Oxygen, the breath of life, by Dr. Olen R. Brown, is an extensively researched compilation of all things concerning oxygen and its role in biology. Topics run the gamut from the formation of the element oxygen after the big bang, to the use of oxygen in human therapy, and to the effect of reactive oxygen byproducts on human health. The book is written as a series of extensively referenced chapters that can be read individually as separate works. The book does a remarkable job covering the history of discoveries in this field with interesting vignettes on the individuals involved. As an experimental scientist, I gained a better understanding of how ideally adapted our lungs, circulatory system and blood are in the delivery of oxygen throughout the body. There is an excellent account of the development of oxygen therapy and its benefits and limitations. A strong point of the book is the linkage between the formation of very reactive oxygen by-products such as superoxide anion and hydroxyl radicals during oxygen respiration and the problems that these reactive chemicals can cause at the cellular level. But more significantly, Dr. Brown explains how damage at the cellular level leads to neurological diseases such as Parkinson’s, Huntington’s, Alzheimer’s diseases, cardiovascular and lung disease, and aging. Through reading these chapters, you get an appreciation that it is normal for small amounts of reactive oxygen chemicals to form during our daily activities. Our bodies have the machinery to detoxify low levels of these chemicals. However, when genetic, physiological or environmental factors occur that result in increased formation of reactive oxygen chemicals then damage can occur. Dr. Brown provides first hand knowledge of his own research on hyperbaric oxygen therapy, reactive oxygen species and the mechanism by which damage occurs. Throughout the discussion, the reader can envision how molecular level reactions relate to the organ-level function or dysfunction. The book ends with futuristic thinking about the types of dwellings needed for humans to live under the ocean or in space and the realization that these building must be designed to avoid problems with hyperbaric and hypobaric oxygen conditions. For the most part, nonscientists can understand the material; however, I found that the chapters on reactive oxygen damage and human diseases to be technical and require knowledge of medical/scientific terminology for full understanding. If you are interested in quirky facts about oxygen, if you want to know how oxygen is used in our body, or if you want to understand how key human health issues are related to oxygen use, then this book will have the answers.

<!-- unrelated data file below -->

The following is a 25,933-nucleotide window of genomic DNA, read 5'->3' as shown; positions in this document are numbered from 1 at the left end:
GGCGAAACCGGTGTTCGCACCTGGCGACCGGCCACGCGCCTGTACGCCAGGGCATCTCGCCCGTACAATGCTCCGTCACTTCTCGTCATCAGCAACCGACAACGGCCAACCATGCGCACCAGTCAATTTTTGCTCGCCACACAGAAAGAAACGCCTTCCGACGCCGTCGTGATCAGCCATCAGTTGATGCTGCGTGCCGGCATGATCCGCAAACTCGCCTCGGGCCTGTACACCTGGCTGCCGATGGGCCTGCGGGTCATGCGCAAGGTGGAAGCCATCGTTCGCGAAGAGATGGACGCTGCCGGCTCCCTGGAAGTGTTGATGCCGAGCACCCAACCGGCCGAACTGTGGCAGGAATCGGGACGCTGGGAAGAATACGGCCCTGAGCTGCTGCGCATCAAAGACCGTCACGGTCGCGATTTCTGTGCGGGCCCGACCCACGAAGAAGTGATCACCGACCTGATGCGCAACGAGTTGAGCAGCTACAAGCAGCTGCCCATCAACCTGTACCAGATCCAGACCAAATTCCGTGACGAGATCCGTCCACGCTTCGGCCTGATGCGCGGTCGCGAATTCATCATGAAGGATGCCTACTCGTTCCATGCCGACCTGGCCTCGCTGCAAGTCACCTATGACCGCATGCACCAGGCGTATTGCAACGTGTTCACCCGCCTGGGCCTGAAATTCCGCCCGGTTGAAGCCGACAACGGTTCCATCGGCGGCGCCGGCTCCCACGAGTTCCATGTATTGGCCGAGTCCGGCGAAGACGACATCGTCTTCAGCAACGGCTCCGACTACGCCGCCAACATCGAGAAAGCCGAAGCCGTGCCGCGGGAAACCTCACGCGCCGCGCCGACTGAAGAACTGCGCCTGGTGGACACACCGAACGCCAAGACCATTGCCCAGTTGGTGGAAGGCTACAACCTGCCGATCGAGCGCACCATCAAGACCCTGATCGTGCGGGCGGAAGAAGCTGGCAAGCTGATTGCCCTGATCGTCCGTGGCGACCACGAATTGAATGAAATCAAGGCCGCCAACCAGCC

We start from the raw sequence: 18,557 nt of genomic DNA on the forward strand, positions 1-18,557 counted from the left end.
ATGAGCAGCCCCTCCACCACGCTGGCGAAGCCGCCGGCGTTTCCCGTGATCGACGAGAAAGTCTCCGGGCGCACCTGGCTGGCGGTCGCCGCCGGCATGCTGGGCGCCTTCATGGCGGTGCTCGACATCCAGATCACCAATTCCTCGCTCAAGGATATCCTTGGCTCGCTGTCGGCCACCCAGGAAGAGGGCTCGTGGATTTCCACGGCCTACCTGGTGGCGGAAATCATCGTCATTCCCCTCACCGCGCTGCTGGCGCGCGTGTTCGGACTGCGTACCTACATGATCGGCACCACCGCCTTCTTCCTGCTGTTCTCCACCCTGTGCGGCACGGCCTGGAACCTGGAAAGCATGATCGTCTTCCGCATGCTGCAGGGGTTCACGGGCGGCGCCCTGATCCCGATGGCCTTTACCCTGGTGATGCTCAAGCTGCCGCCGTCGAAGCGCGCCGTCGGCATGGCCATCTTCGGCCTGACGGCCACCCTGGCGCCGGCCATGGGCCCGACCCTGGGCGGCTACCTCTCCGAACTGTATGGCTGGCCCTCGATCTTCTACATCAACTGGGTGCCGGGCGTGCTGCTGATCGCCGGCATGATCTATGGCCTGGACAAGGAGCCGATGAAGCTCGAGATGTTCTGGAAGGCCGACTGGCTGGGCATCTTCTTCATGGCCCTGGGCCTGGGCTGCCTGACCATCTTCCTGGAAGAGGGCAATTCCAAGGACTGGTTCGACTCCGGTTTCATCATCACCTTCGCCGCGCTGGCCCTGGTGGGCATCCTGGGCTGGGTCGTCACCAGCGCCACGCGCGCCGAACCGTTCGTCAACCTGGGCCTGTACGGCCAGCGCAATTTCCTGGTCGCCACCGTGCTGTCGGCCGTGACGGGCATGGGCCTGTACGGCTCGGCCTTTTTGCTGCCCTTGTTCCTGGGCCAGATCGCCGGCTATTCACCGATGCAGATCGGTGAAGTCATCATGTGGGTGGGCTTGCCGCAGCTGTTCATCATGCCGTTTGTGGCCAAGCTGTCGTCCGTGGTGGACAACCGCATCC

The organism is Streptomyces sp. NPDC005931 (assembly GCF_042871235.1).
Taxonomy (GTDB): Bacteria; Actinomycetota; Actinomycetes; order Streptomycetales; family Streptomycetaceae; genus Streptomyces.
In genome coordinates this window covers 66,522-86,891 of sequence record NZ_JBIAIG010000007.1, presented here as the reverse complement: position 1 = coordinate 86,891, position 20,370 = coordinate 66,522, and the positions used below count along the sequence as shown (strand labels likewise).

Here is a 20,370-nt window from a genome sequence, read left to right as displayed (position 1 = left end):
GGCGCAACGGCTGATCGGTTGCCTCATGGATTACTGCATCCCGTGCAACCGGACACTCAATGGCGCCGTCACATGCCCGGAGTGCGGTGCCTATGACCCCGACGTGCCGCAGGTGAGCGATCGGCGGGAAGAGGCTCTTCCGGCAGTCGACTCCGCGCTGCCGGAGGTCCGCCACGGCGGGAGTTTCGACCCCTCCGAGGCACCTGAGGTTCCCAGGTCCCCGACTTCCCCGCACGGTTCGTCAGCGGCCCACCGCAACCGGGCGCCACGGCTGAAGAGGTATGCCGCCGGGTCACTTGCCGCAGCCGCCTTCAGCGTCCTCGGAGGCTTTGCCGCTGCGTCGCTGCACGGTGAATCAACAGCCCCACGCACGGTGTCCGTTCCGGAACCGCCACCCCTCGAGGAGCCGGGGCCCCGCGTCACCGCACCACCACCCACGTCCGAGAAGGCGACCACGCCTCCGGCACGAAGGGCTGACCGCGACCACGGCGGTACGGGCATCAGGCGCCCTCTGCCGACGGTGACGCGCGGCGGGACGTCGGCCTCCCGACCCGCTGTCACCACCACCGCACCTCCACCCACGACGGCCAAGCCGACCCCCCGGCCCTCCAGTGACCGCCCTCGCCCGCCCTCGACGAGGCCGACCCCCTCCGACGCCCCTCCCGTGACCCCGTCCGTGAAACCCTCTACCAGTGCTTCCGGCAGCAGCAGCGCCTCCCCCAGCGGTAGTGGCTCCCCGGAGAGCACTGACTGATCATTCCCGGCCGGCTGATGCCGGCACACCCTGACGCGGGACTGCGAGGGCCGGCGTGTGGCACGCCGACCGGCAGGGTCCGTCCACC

Michael J. McInerney
Professor of Microbiology
University of Oklahoma, USA


Review 2

Overall the book is very appealing and would make a good reading to the biologists, chemists, and physicists, and to some extent non-scientists.


Babu V Bassa
Adjunct Professor
Southern University, Baton Rouge, USA